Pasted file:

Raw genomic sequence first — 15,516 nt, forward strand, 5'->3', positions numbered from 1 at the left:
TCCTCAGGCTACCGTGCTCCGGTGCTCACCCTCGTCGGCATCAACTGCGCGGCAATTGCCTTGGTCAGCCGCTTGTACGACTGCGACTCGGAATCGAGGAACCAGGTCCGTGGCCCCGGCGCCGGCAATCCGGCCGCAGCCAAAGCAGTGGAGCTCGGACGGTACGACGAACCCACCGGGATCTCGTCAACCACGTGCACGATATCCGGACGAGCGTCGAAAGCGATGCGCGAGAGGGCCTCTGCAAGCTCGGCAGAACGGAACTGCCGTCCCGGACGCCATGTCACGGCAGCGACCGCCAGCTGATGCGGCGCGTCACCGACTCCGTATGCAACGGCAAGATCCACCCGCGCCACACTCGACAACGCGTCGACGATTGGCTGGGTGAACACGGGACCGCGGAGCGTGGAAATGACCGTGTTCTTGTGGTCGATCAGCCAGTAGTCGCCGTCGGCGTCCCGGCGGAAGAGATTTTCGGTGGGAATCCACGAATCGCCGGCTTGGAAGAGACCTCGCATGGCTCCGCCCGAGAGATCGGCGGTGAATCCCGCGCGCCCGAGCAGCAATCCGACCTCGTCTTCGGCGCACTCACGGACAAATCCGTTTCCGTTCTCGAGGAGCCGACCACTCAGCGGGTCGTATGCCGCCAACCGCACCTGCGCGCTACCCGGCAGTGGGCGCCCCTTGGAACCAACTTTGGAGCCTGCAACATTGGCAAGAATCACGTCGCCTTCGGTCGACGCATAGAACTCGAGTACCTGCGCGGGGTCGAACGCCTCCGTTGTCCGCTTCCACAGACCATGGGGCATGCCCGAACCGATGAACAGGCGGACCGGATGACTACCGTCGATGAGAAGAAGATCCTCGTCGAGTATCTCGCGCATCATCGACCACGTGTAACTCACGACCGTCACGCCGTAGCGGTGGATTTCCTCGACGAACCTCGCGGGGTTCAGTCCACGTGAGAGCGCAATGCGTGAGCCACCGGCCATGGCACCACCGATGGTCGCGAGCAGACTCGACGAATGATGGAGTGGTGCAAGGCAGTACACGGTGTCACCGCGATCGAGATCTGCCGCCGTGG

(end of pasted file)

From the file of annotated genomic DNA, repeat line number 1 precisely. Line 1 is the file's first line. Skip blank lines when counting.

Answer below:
Raw genomic sequence first — 15,516 nt, forward strand, 5'->3', positions numbered from 1 at the left: